NREL-Led ExaWind Project Demonstrates New Capability for Simulating Modern Wind Turbines

Dec. 4, 2018 | Contact media relations

NREL and partners have created a new blade-resolved model of a large modern wind turbine, enabling scientists and engineers to begin understanding the complex flow physics in multi-turbine wind farms that will take advantage of future exascale modeling and simulation capability.

This animation shows the geometry-resolved large-eddy simulation of the NREL 5-megawatt wind turbine created through the ExaWind project.

The new simulation from the NREL-led ExaWind project represents a major step toward the goal of creating a predictive wind energy simulation capability that runs on an exascale-class computer by 2022. An exascale system will be capable of at least one-billion-billion calculations per second—approximately 50 to 100 times faster than the nation's most powerful supercomputers in use today.

The ExaWind project is aimed at tackling a key challenge for wide-scale deployment of wind power: plant-level inefficiencies. Plant-level performance losses can be as high as 20%–30% due to complex terrain, unique atmospheric flow phenomena, and the complex flow interactions that occur in large wind farms. Reducing these losses requires more knowledge of their dynamics. However, a fully blade-resolved model of a single wind turbine would require the full computing capability of today's fastest computers. Detailed models of entire wind plants are beyond current capabilities.

The new blade-resolved model created by the ExaWind team demonstrates progress toward future exascale capability. The ExaWind team recently performed large-eddy simulation (LES) of multiple revolutions of the NREL 5-megawatt (MW) reference turbine with an open-source computational fluid dynamics (CFD) code called Nalu-Wind. LES is a well-known mathematical CFD approach to capturing the turbulent flow structures in engineering applications. The NREL 5-MW reference turbine is a notional turbine fully defined in the open domain that has the key features of large modern wind turbines.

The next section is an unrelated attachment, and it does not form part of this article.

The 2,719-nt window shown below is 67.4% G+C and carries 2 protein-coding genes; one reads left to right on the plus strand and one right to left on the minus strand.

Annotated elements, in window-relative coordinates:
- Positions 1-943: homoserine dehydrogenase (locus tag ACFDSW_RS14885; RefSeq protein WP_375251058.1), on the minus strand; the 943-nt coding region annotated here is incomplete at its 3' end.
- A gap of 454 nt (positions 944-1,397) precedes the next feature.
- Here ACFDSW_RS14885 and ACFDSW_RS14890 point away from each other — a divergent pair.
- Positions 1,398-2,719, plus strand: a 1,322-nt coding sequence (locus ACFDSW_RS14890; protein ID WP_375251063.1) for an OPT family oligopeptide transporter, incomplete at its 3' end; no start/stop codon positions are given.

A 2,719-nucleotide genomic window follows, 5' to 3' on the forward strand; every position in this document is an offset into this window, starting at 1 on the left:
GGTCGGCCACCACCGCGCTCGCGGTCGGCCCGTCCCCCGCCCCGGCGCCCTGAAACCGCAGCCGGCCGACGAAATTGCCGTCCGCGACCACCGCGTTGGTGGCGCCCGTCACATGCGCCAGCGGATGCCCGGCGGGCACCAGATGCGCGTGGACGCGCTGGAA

The simulations were performed on the National Energy Research Scientific Computing Center (NERSC) Cori Haswell high-performance computing system with multiple resolutions, including a model with 6 billion grid points. Using a coarse mesh, a simulation of multiple turbine revolutions was demonstrated. The model exercised a sliding-mesh interface that enables rotation of the fluid mesh surrounding the turbine rotor within a fixed background mesh. This simulation capability establishes a key baseline for future model improvements.

When validated by targeted experiments, these and other predictive physics-based high-fidelity computational models at the center of the ExaWind project—and the new knowledge derived from their solutions—provide an effective path to optimizing wind plants.

About ExaWind

The ExaWind project is a close collaboration between NREL, Sandia National Laboratories, Oak Ridge National Laboratory, and the University of Texas at Austin. ExaWind is funded by the U.S. Department of Energy’s (DOE) Exascale Computing Project, a joint collaboration of two DOE sponsoring organizations: the Office of Science and the National Nuclear Security Administration.

The ExaWind project also collaborates closely with the Atmosphere to electrons High Fidelity Modeling (HFM) project, which is funded by the DOE Wind Energy Technologies Office. Whereas ExaWind is largely focused on developing and optimizing the simulation software stack for exascale-class simulations, the HFM project is directed at the physics-based models, community modeling environment, and model validation. The partnership between the HFM and ExaWind project teams is critical to ultimately achieving predictive exascale simulations of wind farms.

For additional details on this development, read a more in-depth project highlight on the Exascale Computing Project website. For more information about ExaWind, please visit the Wind Energy tools page or contact the ExaWind Principal Investigator, Michael Sprague.

Tags: Computational Science,Wind